Science Policy & Funding News

Proposed NASA Budget: Earth Science Up, Planetary Science Down

A new line item for space transportation would support NASA partnerships with commercial spaceflight vendors and reduce dependence on Russia for transporting astronauts.

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President Barack Obama’s fiscal year (FY) 2017 budget proposal for NASA boosts Earth science funding and significantly cuts planetary science and education. Overall, the proposed FY 2017 NASA budget of $19.025 billion, which includes new line items to support commercial space flight, shrinks by 1.3% compared to the (FY) 2016 enacted budget of $19.285 billion.

“The investments in the president’s FY 2017 budget proposal announced today will empower the people of NASA to improve our quality of life today,” Charles Bolden, NASA administrator, said in a statement last Tuesday, the day the Obama administration released its full federal budget proposal for the coming fiscal year. “While our future is unknown, we can say with a great deal of certainty that investments in NASA’s today are investments in our children’s and grandchildren’s tomorrow.”

This year, the Obama administration began a new strategy of designating some funding for federal science agencies and programs as “mandatory” and therefore unaffected by budget caps set in 2015. In line with that approach, the overall NASA FY 2017 budget proposal includes $763 million of such mandatory funding, divided between science and other programs. Budget analysts say it’s likely Congress will reject this new strategy. Not counting the funding identified as “mandatory,” the NASA budget would decline to $18.26 billion, a 5.3% reduction.

Earth Science Gets a Boost

As presented, the agency’s proposed budget for FY 2017 sets aside $2.032 billion for Earth sciences (see Table 1)—a $111 million (5.8%) increase from the FY 2016 enacted budget—out of its total of $5.6 billion for science. The increase in Earth sciences would help to accelerate the joint NASA–U.S. Geological Survey (USGS) Landsat 9 satellite mission, which will continue to provide measurements of the Earth’s land cover. The proposed budget could move up Landsat 9’s launch date, which was originally set for 2023, to 2021.

Table 1. Proposed Budget for NASA for FY 2017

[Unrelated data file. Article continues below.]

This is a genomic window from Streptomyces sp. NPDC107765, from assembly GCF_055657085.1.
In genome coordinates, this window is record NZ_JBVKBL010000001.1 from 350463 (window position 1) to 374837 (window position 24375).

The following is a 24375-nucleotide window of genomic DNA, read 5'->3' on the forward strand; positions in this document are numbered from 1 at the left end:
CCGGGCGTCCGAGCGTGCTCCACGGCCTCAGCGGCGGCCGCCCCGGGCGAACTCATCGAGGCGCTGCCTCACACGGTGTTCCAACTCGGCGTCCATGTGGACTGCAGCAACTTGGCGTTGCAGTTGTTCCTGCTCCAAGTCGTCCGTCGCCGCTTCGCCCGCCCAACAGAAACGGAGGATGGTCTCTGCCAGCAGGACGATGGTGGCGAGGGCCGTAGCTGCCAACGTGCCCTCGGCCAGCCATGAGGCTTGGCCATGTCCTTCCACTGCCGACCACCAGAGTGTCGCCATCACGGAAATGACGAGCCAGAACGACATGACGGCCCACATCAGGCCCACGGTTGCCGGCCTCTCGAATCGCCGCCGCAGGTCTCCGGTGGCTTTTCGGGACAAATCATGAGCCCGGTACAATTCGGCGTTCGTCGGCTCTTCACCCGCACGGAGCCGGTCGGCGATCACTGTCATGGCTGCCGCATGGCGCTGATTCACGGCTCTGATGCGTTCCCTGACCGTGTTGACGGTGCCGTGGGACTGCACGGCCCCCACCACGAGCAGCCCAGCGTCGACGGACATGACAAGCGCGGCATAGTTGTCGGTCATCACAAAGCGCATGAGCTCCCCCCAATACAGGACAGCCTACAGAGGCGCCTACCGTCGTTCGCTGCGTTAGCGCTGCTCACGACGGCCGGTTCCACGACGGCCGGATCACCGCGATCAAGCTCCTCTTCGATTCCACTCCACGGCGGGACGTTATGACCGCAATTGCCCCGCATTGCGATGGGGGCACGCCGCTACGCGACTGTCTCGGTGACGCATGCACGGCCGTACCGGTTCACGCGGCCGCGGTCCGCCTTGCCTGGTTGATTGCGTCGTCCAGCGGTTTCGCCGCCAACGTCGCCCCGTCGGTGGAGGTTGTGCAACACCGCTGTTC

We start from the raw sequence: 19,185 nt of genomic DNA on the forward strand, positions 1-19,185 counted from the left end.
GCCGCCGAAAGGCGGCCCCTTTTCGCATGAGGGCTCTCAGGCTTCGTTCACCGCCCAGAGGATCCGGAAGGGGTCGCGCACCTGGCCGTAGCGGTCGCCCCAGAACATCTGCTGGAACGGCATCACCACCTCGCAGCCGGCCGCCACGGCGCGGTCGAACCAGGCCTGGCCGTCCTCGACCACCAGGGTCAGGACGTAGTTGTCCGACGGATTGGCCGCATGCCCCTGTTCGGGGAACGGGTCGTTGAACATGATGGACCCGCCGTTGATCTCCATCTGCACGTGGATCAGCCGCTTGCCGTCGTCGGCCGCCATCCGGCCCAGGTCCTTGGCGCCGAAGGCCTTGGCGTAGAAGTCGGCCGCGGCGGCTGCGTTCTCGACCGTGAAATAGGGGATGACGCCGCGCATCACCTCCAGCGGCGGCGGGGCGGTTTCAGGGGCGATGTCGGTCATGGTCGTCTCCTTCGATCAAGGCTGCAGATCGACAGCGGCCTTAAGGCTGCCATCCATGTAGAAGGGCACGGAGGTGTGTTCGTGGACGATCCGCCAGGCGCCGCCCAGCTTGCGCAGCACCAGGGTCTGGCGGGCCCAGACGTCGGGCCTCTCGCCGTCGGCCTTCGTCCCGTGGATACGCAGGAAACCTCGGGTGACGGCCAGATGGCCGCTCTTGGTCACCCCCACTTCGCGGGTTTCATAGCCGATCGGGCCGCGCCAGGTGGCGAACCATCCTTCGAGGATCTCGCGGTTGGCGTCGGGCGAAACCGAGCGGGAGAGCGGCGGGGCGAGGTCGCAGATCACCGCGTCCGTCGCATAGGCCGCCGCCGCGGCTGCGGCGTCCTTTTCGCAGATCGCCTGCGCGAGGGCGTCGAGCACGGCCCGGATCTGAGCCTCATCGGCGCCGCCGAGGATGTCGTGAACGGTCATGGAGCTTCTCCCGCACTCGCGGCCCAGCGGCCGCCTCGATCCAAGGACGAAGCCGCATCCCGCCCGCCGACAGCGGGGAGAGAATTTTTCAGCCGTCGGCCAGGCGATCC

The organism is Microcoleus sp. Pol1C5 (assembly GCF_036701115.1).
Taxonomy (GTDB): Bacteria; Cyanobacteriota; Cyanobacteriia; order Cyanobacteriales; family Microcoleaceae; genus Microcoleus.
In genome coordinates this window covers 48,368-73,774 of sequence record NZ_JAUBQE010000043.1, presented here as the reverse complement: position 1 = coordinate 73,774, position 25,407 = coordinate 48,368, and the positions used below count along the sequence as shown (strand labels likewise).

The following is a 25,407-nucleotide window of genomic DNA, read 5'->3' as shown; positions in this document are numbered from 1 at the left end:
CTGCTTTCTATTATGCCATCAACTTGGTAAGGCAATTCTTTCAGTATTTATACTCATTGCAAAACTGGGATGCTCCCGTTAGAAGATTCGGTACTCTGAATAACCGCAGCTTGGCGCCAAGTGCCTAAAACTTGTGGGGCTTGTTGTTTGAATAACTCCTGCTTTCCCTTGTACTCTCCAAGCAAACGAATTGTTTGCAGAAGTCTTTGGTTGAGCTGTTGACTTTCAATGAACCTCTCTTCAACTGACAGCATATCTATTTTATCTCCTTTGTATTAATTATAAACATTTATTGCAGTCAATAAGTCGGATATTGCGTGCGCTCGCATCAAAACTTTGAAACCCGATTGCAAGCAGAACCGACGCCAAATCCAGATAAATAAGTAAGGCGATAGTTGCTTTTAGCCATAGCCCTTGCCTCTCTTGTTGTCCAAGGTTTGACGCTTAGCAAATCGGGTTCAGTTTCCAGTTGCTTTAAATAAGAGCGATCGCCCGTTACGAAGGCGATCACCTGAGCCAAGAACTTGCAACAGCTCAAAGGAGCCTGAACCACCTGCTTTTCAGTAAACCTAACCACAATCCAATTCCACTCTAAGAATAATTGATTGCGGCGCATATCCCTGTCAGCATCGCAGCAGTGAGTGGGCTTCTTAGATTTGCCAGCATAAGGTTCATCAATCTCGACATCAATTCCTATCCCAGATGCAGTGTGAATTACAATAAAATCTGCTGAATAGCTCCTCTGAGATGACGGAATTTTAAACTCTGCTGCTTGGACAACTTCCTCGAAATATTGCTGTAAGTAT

Program FY 2016 Enacteda FY 2017 Budgeta Changea Percent Change
Overall NASA 19,285 19,025 −260 −1.3
Science    5589    5600     11   0.0
         Earth Science    1921    2032    111   5.8
         Astrophysics      731      782     51   7.0
         Heliophysics      650      699    49   7.5
         Planetary
Science
   1631    1519 -112  -6.9
Exploration Research and Development      350      477  127 36.3
Education      115      100    15 −13.0
aIn millions of U.S. dollars, rounded to the nearest million.

“An FY 2021 launch for Landsat 9 allows for the possibility of replacing Landsat 7 before its fuel is depleted,” Virginia Burkett, USGS associate director for climate and land use change, told Eos. “Landsat 9 will be an improved version of the highly successful Landsat 8 mission, and will sustain the Landsat series of measurements into the 2030s.”

The Earth science budget request “supports and indeed expands vigorous research and analysis programs that advance our knowledge of the Earth as an integrated system,” Michael Freilich, director of NASA’s Earth Science Division at NASA Goddard, told Eos. It “invests in the technologies that will enable future cutting-edge Earth-observing satellite missions.”

Planetary Cuts

In planetary sciences, the FY 2017 budget proposal includes $1.519 billion, a 6.9% reduction from the $1.631 billion in the FY 2016 enacted budget—marking the fifth year in a row that cuts were made to planetary sciences, noted Casey Dreier, director of space policy at The Planetary Society, in a blog post.

“While every other science division at NASA would receive a funding boost in this budget, planetary science, the year after flying by Pluto and confirming flowing water on Mars, earns a [$112] million cut,” Dreier wrote.

The proposed FY 2017 budget provides $46.9 million for a robotic mission to Europa, a significant cut from FY 2016’s enacted level of $175 million, but a launch in the 2020s is still anticipated. The proposed FY 2017 budget also maintains several existing missions, including Mars Curiosity and Opportunity.

“But the fact of the matter is that [the planetary science] program has been underfunded for years and needs to rebuild,” Dreier wrote.

Space Flight, Education, and Other Directives

This year, the FY 2017 budget proposal includes “space transportation”—an entirely new line item—which would receive $2.8 billion to continue NASA’s partnership with commercial spaceflight companies such as SpaceX and decrease the nation’s dependence on Russian spaceflight capabilities for crew transportation. The Asteroid Redirect Mission, wherein NASA hopes to capture an asteroid and direct it into orbit around the moon for exploration purposes, would receive a portion of the $477 million allocated for exploration research and development.

Funding for education takes a hit in the FY 2017 proposed budget—down to $100 million from $115 million (a 13% decrease) in the FY 2016 enacted budget.

—JoAnna Wendel, Staff Writer

Citation: Wendel, J. (2016), Proposed NASA budget: Earth science up, planetary science down, Eos, 97, doi:10.1029/2016EO046141. Published on 15 February 2016.

© 2016. The authors. CC BY-NC 3.0